Larry Miller Homage to Nam June Paikby Warren Fry
James Cohan Gallery April 14, 2007
The night started out with Flux Radio + TV. Five small televisions and one radio were wheeled out on a cart and turned on; images and sounds of the day’s news blared for ten minutes. Then came Variations on a Theme by Saint-Saëns for cello and keyboard. The two musicians paused mid-measure in Saint-Saëns’ Le Cygne (1886), the cellist got up from her chair and immersed herself in a water-filled oil drum. She emerged a moment later and returned to her cello, continuing as if nothing had happened.
These moments were part of Larry Miller’s Homage to Nam June Paik, held at James Cohen gallery on April 14th, which treaded a tenuous line between museological nostalgia and unabashed Fluxus banner waving. The second of two performance evenings hosted by Miller, the event coincided with the gallery’s exhibition of five large-scale Paik sculptures from 1993-2001. Miller’s troupe performed early Paik performance works between two of these towering, TV-encrusted constructs, cleverly utilizing them for live video feeds of the action, which benefited visitors whose view was obstructed in the overcrowded gallery space. This decision also poetically tied Paik’s early Fluxus era (1960’s) performances to the new media work for which he is more widely known, a kind of techno-substantiation acting as a corrective to art history’s neglect of a major chapter in Paik’s career.
Paik, a consummate collaborator, based Variations on a Theme by Saint-Saëns on performances by the legendary avant-cellist Charlotte Moorman. Miller, in his homage, doesn’t succumb to historical reconstruction, but recognizes the changes that necessarily take place over time and circumstance. His yin-yang version of Zen for Head was slower paced than Paik’s 1962 enactment of La Monte Young’s event score, Composition 1960 #10 (to Bob Morris). In keeping with the anti-authorial strategy of the event score, which depends on a multiplicity of interpretations that exist outside of authorship, to be experienced by and for many, the piece was altered by its latter day performers, Miller, Michael Maxwell and Jessica Higgins. Young’s original instruction for the piece was to draw a straight line and follow it. Two ten-foot strips of canvas were laid on the floor parallel to the audience; Maxwell, repeatedly dipping his hair in white ink, crouched and dragged his head along the canvas while Higgins did the same with black ink. The performers’ pace, however, suggested a sense of hallowedness that seemed uncomfortably calculated. After the performers made their marks, the canvases were ceremoniously carted off to some inner sanctum of the gallery, a conclusion that felt contrary to the pieces original anti-object conception.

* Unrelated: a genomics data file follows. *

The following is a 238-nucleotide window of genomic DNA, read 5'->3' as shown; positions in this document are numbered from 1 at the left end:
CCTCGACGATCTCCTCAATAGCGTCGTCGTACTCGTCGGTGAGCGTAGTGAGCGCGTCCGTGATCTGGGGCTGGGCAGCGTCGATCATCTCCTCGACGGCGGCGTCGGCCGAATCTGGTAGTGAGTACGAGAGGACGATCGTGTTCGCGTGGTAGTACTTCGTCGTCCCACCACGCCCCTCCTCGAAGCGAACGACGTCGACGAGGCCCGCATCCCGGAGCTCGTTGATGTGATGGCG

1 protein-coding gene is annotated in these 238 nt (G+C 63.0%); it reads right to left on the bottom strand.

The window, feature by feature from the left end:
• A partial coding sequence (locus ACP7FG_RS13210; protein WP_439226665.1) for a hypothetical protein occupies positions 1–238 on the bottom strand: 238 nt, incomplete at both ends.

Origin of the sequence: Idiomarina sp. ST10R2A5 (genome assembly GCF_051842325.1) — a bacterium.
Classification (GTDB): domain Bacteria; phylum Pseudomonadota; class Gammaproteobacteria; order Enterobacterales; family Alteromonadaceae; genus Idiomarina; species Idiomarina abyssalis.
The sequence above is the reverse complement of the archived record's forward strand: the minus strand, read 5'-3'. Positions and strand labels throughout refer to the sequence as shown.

Humor, thankfully, was not entirely AWOL. During Miller’s own composition, Piano for Head, he stood atop a small stool, masked in a black cloth, and impishly rattled a miniature child’s piano, intermittently clonking it against his skull, which keenly evoked Ay-O’s credo: “Funniest is best that’s Fluxus.”
Adaptations from Random Access followed, in which Miller smashed vinyl LPs on the floor after trying to “play them” with toothpicks, chewing gum and a hand drill. Bibbe Hansen warped music on a seven-stack turntable while two other performers scraped sound picks over sine tone tape, dis-harmonizing away for 20 minutes.
Paik’s Fluxus Champion Contest, the night’s finale, showcased seven artists from seven countries (France, England, Scotland, Korea, Poland, Lithuania, and the U.S.) urinating into buckets while belting out their national anthems, an event gleefully deployed in the pioneering tradition of Fluxus games. This event in particular felt bittersweet in its homage to the Fluxus of old, which was born out of international performance festivals, those forums of open creativity where jumbled ideas of musicality, event scores, chance, and intermedia foamed into a rich heterogeneous cream. Miller has helped to illuminate Paik’s contributions to the creative inter-fluidity of the movement, brushing aside the notion that an artist’s Fluxus years are simply wonder years.